144 pages, Paperback
Nayuleska's recommended rating: ♥♥♥♥♥
Summary from Frances Lincoln
Georgie's dad, George Smith is a highly controversial politician whose aim is to get rid of non-white people from London's East End. Everyone assumes Georgie shares his father's views, even his father. But while he loves his dad, he's really not sure what he thinks. And then he begins to hear a voice in his head, the voice of a Muslim girl called Fatima ...
My name is Fatima, I know you can hear me....
Meanwhile Fatima is also contacting other children in difficult situations, including Omar and Melissa. When an attempt is made to kill George Smith he responds by planning a repeat of the historical Battle of Cable Street when Fascists demonstrating against Jewish immigrants confronted local people. How can the mysterious Fatima and her gang stop Smith, and which side will Georgie be on?
I'm not fond of people like Georgie's father. I struggle to understand where their seemingly narrow-minded views come from. I admit to not thinking about what their families are like. Georgie isn't like his father. Not deep down inside. This story is all about Georgie finding the strength to stand against his father, to learn that it is okay to have his own opinion on the world, even if they don't match up to his father's ideals.
Georgie is definitely in a tough position. His father's personality is domineering, and until Georgie meets Fatima he doesn't really consider finding out what he believes in, who he is and where his place is in the world. After Fatima his whole world changes.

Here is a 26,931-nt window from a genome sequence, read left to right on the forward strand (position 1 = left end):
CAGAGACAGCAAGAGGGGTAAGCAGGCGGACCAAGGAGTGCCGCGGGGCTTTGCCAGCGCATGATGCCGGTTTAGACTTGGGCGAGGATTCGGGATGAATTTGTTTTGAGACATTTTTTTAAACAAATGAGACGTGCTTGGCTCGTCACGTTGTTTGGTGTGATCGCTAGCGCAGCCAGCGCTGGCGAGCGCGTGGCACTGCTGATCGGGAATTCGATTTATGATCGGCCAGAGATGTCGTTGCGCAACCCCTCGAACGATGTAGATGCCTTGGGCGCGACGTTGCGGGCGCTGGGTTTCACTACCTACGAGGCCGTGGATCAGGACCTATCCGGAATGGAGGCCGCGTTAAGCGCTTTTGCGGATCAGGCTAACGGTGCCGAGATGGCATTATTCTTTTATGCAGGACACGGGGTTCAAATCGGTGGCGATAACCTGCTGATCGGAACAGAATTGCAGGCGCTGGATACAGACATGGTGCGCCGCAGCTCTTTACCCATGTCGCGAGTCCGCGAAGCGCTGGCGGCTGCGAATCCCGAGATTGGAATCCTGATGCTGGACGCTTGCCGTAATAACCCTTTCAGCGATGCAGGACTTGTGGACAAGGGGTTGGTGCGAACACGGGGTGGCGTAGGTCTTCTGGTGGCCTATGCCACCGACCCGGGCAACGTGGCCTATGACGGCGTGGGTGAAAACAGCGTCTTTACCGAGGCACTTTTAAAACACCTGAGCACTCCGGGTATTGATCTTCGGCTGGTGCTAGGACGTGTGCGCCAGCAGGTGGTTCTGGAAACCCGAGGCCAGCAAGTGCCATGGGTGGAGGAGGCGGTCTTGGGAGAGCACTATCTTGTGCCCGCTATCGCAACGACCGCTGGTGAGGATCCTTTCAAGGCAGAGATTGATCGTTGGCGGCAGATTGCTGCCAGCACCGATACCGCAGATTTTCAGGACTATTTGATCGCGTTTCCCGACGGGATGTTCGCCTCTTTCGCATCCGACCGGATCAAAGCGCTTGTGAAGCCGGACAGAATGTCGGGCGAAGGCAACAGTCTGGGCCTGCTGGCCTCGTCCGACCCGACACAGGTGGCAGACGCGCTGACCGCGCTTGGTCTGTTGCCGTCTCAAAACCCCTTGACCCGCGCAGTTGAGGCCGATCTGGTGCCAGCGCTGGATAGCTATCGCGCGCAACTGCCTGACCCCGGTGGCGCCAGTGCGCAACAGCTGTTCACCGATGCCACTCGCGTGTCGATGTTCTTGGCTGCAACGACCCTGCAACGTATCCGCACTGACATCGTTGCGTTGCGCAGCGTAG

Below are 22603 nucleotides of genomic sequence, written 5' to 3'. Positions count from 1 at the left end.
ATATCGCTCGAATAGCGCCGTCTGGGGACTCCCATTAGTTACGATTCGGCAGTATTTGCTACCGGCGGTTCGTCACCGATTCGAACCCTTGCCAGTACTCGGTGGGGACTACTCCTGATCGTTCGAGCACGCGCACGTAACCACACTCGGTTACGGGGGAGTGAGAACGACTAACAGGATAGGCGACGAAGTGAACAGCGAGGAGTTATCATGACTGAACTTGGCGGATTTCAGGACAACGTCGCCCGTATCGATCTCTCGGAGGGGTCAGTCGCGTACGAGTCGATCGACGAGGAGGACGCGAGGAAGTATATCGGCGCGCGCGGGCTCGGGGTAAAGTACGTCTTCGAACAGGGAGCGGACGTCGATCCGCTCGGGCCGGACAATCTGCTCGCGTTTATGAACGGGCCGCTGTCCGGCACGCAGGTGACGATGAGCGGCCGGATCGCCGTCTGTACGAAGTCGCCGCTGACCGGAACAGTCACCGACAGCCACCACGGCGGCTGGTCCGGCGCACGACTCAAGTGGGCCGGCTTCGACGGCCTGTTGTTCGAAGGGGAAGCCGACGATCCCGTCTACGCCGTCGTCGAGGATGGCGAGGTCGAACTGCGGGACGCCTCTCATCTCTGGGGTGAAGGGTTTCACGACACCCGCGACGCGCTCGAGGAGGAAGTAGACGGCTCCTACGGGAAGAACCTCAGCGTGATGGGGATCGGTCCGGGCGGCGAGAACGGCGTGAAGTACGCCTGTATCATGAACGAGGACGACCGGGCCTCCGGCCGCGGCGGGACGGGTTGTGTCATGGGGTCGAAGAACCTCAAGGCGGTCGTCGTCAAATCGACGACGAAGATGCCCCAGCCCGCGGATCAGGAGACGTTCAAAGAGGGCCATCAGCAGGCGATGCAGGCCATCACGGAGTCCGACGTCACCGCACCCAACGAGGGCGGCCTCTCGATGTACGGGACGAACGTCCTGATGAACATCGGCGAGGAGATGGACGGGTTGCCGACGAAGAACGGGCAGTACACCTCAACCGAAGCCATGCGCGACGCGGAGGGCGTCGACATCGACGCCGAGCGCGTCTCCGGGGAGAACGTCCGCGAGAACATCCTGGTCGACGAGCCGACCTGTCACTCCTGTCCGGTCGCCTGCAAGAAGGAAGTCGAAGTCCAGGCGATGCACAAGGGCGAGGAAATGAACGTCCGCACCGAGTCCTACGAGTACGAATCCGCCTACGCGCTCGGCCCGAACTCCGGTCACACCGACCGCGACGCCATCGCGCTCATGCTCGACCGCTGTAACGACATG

It's not easy hearing Fatima in his head - after all, people who hear voices are crazy, right? Not so in this case. Fatima's supernatural ability is put to good use, uniting a force of children who Georgie's dad mistaken thinks are insignificant.
This is a story which addresses the issue of racism and prejudice. The prejudice is examined at all angles: prejudice against the Jews, the Poles, Georgie's own family, and also his new friends, who are united by one purpose. It demonstrates that everyone can make a difference, no matter who they are. And that peaceful negotiations can work. (Sometimes.)
I enjoyed how the supernatural element felt a natural part of the book. I can happily say there is a sequel to Street Heroes, one called Street Heroes: Runaways!
Be sure to check out Ghostscape, also by Joe Layburn